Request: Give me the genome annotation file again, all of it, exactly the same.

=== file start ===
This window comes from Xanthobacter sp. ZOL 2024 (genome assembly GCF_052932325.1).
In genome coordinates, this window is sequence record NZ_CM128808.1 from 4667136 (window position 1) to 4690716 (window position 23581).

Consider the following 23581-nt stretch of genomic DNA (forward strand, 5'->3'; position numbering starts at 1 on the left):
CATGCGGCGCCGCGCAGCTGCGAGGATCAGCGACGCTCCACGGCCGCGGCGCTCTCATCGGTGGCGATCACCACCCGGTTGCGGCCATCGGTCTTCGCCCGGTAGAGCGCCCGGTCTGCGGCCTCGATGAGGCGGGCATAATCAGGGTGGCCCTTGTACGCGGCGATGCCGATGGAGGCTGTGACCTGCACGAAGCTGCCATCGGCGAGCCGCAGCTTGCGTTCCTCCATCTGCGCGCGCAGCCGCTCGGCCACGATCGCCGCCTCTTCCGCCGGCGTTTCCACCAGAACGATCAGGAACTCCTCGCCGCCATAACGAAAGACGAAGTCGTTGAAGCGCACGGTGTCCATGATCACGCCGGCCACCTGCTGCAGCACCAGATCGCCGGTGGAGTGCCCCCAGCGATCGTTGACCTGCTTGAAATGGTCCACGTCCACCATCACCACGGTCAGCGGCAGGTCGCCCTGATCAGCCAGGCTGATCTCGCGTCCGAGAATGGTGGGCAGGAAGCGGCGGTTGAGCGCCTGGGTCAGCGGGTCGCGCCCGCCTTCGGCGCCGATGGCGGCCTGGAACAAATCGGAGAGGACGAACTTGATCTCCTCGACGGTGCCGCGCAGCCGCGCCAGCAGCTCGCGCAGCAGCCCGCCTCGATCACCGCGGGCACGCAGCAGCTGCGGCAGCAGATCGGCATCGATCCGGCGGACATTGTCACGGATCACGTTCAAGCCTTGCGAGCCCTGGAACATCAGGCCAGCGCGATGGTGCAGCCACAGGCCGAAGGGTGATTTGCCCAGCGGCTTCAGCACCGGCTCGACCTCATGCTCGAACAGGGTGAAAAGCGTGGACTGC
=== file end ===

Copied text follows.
This window comes from Xanthobacter sp. ZOL 2024 (genome assembly GCF_052932325.1).
In genome coordinates, this window is sequence record NZ_CM128808.1 from 4667136 (window position 1) to 4690716 (window position 23581).

Consider the following 23581-nt stretch of genomic DNA (forward strand, 5'->3'; position numbering starts at 1 on the left):
CATGCGGCGCCGCGCAGCTGCGAGGATCAGCGACGCTCCACGGCCGCGGCGCTCTCATCGGTGGCGATCACCACCCGGTTGCGGCCATCGGTCTTCGCCCGGTAGAGCGCCCGGTCTGCGGCCTCGATGAGGCGGGCATAATCAGGGTGGCCCTTGTACGCGGCGATGCCGATGGAGGCTGTGACCTGCACGAAGCTGCCATCGGCGAGCCGCAGCTTGCGTTCCTCCATCTGCGCGCGCAGCCGCTCGGCCACGATCGCCGCCTCTTCCGCCGGCGTTTCCACCAGAACGATCAGGAACTCCTCGCCGCCATAACGAAAGACGAAGTCGTTGAAGCGCACGGTGTCCATGATCACGCCGGCCACCTGCTGCAGCACCAGATCGCCGGTGGAGTGCCCCCAGCGATCGTTGACCTGCTTGAAATGGTCCACGTCCACCATCACCACGGTCAGCGGCAGGTCGCCCTGATCAGCCAGGCTGATCTCGCGTCCGAGAATGGTGGGCAGGAAGCGGCGGTTGAGCGCCTGGGTCAGCGGGTCGCGCCCGCCTTCGGCGCCGATGGCGGCCTGGAACAAATCGGAGAGGACGAACTTGATCTCCTCGACGGTGCCGCGCAGCCGCGCCAGCAGCTCGCGCAGCAGCCCGCCTCGATCACCGCGGGCACGCAGCAGCTGCGGCAGCAGATCGGCATCGATCCGGCGGACATTGTCACGGATCACGTTCAAGCCTTGCGAGCCCTGGAACATCAGGCCAGCGCGATGGTGCAGCCACAGGCCGAAGGGTGATTTGCCCAGCGGCTTCAGCACCGGCTCGACCTCATGCTCGAACAGGGTGAAAAGCGTGGACTGC